The only effective way to eliminate ETS is to eliminate the smoke. Supporting a smoker's attempts to quit is in everyone's interest-just be careful not to use shame or guilt. These methods produce toxins of another nature, and the additional stress may truly cause more harm than good. Part of being able to thrive in a toxic world is being aware of how our actions affect the whole. As each individual acknowledges his/her contribution and seeks to make it positive rather than negative, we can make giant strides as members of the human race and enhance our quality of living (physically, emotionally, and spiritually). For the smoker and the nonsmoker, mutual understanding is more important than the smoke. Air purifiers may reduce secondhand smoke to a limited degree, but no air filtration or purification system can completely eliminate all the harmful constituents of secondhand smoke-and no device can "clear the air" if someone feels forced to quit smoking before they are ready. As a courtesy, smokers may be asked to smoke outside.
Carbon Monoxide, Nitrogen, and Sulfur Dioxides
Carbon monoxide and other pollutants, such as nitrogen dioxide and sulfur dioxide, are released into the indoor environment by oil and kerosene heaters; by unvented gas stoves and ovens; and by back-drafting or malfunctioning gas furnaces, dryers, and water heaters. These pollutants can cause nausea, headaches, fatigue, impaired mental functioning, respiratory problems, and death. Since carbon monoxide poisoning can mimic flu symptoms, whole families that experience symptoms at the start of the heating season should be alerted. Annual inspections and cleaning will reduce pollution and save energy.
Oil and kerosene heaters are never a good option (except in emergencies) to supply supplemental heat in a home-they emit carbon monoxide, nitrogen dioxide, and sulfur dioxide gases that are not vented to the outdoors. Oil and kerosene heaters also create a serious fire hazard, and they are not energy efficient. Wood stoves and fireplaces are also less desirable (especially within city limits). In many areas, fireplace fires are restricted because they add to the already heavy burden of outdoor air pollution. For small areas, electric space heaters are much better alternatives. The new, far infrared heaters combine safety (they remain cool to the touch) with high efficiency and reduced heating costs. These are perfect for additional warmth in confined areas where small children are present (see sources).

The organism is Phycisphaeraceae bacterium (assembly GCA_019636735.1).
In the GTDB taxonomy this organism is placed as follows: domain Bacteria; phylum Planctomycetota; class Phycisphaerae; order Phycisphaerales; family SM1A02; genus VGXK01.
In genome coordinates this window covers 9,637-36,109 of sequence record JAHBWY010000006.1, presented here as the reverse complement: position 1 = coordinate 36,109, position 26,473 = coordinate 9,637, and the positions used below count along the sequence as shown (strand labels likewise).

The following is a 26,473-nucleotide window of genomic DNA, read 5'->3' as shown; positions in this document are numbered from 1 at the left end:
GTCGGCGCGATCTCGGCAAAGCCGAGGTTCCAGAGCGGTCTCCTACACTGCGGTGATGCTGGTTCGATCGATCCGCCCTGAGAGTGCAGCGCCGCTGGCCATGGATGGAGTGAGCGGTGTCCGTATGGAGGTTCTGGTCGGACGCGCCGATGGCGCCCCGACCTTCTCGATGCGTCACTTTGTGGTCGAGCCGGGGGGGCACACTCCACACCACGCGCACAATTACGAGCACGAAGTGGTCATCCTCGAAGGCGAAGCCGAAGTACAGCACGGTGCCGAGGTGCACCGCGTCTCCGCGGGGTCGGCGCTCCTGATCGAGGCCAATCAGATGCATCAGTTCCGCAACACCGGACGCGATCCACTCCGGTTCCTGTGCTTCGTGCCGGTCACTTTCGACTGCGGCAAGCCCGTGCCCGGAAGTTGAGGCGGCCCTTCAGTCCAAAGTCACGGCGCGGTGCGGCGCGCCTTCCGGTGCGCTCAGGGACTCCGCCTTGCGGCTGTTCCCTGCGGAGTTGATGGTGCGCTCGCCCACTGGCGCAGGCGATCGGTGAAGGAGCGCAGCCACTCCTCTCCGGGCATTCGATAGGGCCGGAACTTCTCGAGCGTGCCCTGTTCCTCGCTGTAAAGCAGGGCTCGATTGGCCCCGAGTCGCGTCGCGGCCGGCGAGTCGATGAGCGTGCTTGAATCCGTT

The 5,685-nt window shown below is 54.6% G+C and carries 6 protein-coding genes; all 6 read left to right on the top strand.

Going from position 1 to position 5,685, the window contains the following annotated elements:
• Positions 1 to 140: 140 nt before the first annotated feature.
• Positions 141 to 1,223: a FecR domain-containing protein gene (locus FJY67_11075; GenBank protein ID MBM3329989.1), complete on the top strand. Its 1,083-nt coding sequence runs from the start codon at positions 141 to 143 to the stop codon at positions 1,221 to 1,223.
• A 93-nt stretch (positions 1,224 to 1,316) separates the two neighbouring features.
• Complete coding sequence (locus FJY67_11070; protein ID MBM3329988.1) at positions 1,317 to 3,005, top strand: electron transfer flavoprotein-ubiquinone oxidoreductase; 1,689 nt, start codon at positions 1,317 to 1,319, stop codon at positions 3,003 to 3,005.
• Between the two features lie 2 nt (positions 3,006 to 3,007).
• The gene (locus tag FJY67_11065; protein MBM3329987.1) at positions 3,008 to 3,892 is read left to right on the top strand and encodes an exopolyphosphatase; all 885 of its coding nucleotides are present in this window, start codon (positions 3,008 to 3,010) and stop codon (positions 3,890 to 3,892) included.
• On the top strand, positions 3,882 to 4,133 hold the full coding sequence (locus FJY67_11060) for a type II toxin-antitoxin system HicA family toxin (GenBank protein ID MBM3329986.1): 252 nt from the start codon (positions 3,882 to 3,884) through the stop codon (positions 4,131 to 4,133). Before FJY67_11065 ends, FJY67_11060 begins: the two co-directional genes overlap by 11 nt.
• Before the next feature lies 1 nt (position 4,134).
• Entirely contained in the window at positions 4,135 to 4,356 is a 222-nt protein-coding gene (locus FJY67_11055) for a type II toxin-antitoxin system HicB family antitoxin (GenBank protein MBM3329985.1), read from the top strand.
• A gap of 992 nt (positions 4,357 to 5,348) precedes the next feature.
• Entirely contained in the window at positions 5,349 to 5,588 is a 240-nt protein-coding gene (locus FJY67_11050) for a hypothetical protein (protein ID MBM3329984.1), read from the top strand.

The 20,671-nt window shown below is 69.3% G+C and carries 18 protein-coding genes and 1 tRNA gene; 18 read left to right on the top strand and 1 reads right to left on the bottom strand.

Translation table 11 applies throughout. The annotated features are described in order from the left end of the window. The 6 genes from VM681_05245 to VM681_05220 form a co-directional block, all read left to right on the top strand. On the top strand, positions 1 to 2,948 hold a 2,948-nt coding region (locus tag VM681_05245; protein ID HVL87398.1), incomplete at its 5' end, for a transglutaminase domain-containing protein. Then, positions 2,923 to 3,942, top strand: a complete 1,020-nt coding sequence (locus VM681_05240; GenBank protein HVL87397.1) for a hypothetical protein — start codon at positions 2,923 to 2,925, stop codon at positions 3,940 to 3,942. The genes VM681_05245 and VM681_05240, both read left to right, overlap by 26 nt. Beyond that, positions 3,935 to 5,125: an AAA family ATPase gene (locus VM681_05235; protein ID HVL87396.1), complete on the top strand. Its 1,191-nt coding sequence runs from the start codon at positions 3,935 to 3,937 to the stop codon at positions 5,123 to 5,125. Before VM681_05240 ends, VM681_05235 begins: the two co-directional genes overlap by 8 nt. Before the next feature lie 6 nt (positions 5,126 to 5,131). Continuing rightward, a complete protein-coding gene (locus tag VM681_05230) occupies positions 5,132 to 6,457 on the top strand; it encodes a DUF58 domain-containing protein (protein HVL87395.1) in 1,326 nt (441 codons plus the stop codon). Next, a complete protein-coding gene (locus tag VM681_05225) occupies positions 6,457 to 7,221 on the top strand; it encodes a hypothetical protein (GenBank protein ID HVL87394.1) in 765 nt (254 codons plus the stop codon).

One of the smartest things you can do is to install a carbon monoxide detector. These small devices are inexpensive (usually between $30 and $50). They sound an alarm when levels of carbon monoxide reach unsafe levels. Since nitrogen and sulfur oxides are usually produced at the same time carbon monoxide is produced, carbon monoxide detectors can also indicate the presence of nitrogen and sulfur oxides. The Consumer Product Safety Commission recommends a carbon monoxide detector on each floor of a home. At a minimum, a single detector should be placed on each sleeping level, with an additional detector in the area of any major gas-burning appliance, such as a furnace or water heater. In general, carbon monoxide detectors should be placed high (near the ceiling) for the most effective use (see sources).
Volatile Organic Compounds (VOCS) (Cleaning Agents, Formaldehyde, Pesticides, Paint, etc.)
Numerous studies conducted over the last twenty years have shown measurable levels of more than a hundred known carcinogens circulating in the air of modern homes and offices. Many of these compounds are referred to as volatile organic compounds (VOCs). Volatile means that a compound will vaporize, or become a gas, at room temperature. At higher temperatures or in humid environments, these compounds vaporize more rapidly. VOCs are emitted from cleaning agents, air fresheners, dry-cleaned clothing, aerosol sprays, adhesives, fabric additives, treated wood, paints, solvents, hobby supplies, and indoor pesticides. Even carpeting and furniture contains volatile compounds that release formaldehyde and other VOCs for months or years (called outgassing). Outgassing has been shown to cause cancer in laboratory animals, and it is believed to be a possible cause of cancer and other problems in humans. Breathing VOCs is widely known to cause headaches; eye, nose, and throat irritation; loss of coordination; nausea; and damage to the liver, kidneys, and central nervous system.
Adequate ventilation is the easiest and most effective way to maintain air quality when VOCs are present. This is particularly important when engaging in activities that generate these types of pollutants. Make sure solvents and paints are well sealed and stored outside the living area. Many air cleaning devices will remove VOCs (see sources).